by Katherine Applegate
Overall: 4 out of 5 stars

Jackson’s parents are out of money again and he and his little sister are worried that they will have to live in their minivan like they did last time. Jackson spends most of the book fighting the reappearance of his imaginary friend, a huge cat named Crenshaw, but with a little help he is finally able to express himself to his parents and let go of a little grownup worry.

This book is heart-wrenching in parts, especially where Jackson or Robin describe being hungry or selling their stuff. The 4th and 5th graders in my library’s book club apparently didn’t really identify as strongly with Jackson or seem as strongly affected by his story as their parents did. My colleague and I also had slightly different takes: she was irked by Jackson’s parents’ tendency to look on the bright side of things and felt that they were ignoring the problem and the kids’ reactions. Meanwhile, my reaction was that the parents were doing the best they could and that sometimes putting on a happy face is the only thing you can do to keep going. I thought the parents’ fights were realistic but not too scary, and the ending was a little contrived but also hedged a bit to make up for it (spoiler alert: the dad gets offered a job and a place to stay).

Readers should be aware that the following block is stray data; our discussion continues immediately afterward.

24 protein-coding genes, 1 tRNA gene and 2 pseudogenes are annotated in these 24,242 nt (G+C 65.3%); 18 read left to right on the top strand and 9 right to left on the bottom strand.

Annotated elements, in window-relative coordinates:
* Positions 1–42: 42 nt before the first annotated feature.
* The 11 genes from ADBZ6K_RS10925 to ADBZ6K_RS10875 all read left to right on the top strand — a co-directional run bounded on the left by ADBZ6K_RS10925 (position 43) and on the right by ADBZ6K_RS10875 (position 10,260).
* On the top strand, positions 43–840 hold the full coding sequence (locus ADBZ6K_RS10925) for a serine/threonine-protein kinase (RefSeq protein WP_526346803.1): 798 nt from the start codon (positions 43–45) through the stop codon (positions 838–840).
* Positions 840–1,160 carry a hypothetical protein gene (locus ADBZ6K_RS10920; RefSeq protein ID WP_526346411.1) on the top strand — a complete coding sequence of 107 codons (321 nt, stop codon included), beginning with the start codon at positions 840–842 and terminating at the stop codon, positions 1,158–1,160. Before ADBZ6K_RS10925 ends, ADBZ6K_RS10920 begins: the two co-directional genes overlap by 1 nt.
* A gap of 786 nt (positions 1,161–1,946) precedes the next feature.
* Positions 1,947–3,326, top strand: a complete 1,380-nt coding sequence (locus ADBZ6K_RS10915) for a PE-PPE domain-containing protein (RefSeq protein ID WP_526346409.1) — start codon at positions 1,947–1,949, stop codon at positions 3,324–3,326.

Leave a Reply

Fill in your details below or click an icon to log in: Logo

You are commenting using your account. Log Out /  Change )

Google photo

You are commenting using your Google account. Log Out /  Change )

Twitter picture

You are commenting using your Twitter account. Log Out /  Change )

Facebook photo

You are commenting using your Facebook account. Log Out /  Change )

Connecting to %s